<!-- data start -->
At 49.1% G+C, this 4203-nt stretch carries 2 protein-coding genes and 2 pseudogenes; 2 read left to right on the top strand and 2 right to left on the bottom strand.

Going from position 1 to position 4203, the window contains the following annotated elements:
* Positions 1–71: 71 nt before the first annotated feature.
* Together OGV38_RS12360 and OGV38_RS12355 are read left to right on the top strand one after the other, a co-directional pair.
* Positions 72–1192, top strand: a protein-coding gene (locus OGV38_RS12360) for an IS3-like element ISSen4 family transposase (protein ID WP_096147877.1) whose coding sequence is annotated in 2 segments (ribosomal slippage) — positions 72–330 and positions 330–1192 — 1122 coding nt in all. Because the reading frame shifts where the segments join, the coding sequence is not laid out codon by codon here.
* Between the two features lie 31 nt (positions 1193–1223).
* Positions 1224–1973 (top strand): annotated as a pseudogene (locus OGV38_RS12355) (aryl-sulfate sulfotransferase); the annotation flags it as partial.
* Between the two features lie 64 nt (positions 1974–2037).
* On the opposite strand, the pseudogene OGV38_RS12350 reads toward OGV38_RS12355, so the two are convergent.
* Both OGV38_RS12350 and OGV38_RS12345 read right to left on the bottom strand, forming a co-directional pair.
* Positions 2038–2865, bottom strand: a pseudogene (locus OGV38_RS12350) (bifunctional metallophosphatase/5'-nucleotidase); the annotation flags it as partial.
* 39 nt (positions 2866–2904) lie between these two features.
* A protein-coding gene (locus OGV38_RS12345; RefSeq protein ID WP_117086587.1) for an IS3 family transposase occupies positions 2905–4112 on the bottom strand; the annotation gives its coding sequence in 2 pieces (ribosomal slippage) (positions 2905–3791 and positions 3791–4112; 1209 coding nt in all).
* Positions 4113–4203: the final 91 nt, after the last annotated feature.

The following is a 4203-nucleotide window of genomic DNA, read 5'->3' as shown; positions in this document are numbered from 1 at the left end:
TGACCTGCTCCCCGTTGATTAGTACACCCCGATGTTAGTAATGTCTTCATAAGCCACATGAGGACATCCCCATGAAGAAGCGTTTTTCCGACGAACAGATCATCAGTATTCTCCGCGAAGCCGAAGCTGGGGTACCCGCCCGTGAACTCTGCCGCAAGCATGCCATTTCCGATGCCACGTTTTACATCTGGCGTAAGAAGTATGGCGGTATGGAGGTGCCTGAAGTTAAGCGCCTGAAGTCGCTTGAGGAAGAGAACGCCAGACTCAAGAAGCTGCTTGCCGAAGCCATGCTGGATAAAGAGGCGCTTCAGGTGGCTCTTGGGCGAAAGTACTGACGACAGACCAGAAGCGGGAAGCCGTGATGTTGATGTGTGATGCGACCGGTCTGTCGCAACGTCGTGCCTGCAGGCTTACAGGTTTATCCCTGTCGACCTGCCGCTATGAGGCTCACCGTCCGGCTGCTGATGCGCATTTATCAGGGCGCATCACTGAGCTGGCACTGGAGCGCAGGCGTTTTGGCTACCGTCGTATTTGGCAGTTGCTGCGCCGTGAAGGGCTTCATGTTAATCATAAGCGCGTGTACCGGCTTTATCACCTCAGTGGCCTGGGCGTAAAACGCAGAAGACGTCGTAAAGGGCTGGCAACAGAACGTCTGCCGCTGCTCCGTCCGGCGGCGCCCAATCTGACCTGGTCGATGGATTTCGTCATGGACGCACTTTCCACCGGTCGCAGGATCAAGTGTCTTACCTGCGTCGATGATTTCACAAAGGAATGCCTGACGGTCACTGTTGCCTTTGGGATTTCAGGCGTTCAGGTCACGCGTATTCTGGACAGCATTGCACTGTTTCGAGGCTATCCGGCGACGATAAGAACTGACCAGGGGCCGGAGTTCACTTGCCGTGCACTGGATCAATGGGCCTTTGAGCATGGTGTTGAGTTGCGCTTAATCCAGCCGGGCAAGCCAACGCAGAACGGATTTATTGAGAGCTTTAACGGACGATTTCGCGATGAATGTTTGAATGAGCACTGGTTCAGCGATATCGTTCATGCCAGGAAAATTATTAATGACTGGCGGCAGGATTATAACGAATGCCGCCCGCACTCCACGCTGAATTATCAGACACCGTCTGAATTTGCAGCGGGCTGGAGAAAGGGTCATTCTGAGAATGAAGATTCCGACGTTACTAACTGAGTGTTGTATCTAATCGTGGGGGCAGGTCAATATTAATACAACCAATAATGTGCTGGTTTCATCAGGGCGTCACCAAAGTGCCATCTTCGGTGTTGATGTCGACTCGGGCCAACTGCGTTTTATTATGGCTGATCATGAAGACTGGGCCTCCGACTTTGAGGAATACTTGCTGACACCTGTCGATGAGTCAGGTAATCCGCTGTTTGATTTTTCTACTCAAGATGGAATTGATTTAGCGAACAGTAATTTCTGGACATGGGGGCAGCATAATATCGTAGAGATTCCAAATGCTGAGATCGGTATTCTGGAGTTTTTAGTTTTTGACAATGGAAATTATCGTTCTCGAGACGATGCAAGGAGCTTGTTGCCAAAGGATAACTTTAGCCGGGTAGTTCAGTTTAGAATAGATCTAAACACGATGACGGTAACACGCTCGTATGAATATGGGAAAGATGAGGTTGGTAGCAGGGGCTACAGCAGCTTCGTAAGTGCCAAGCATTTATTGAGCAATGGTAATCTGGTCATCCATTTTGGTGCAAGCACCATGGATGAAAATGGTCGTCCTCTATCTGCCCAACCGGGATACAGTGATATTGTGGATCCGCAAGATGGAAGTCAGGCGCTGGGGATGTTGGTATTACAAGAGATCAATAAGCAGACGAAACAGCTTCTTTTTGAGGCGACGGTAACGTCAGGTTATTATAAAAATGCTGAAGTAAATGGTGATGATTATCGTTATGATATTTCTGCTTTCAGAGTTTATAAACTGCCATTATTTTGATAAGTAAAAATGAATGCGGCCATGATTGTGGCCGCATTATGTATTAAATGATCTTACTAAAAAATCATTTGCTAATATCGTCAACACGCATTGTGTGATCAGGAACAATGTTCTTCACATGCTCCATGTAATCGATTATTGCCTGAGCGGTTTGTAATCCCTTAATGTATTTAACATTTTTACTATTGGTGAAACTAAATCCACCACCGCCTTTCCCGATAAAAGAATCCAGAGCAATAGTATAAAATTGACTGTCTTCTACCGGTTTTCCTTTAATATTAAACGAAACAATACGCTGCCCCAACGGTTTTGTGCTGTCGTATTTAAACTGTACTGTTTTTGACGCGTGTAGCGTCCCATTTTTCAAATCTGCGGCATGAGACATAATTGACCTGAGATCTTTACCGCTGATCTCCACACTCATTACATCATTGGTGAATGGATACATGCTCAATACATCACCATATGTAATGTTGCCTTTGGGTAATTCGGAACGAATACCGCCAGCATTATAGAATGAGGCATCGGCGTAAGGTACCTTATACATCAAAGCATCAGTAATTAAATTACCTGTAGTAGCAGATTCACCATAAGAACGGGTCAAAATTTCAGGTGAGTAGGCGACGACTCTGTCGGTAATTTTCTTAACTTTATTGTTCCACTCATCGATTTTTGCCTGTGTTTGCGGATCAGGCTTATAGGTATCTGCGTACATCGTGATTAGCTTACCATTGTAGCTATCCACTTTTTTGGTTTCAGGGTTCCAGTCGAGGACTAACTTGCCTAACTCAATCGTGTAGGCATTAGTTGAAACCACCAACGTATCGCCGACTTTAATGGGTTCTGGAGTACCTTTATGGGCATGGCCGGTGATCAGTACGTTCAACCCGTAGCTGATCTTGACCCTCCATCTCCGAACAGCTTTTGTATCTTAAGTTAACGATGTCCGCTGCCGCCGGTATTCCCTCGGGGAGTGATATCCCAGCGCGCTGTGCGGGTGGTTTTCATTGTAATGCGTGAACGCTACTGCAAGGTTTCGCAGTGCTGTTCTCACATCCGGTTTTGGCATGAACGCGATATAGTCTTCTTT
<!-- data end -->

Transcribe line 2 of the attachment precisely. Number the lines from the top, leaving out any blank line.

Going from position 1 to position 4203, the window contains the following annotated elements: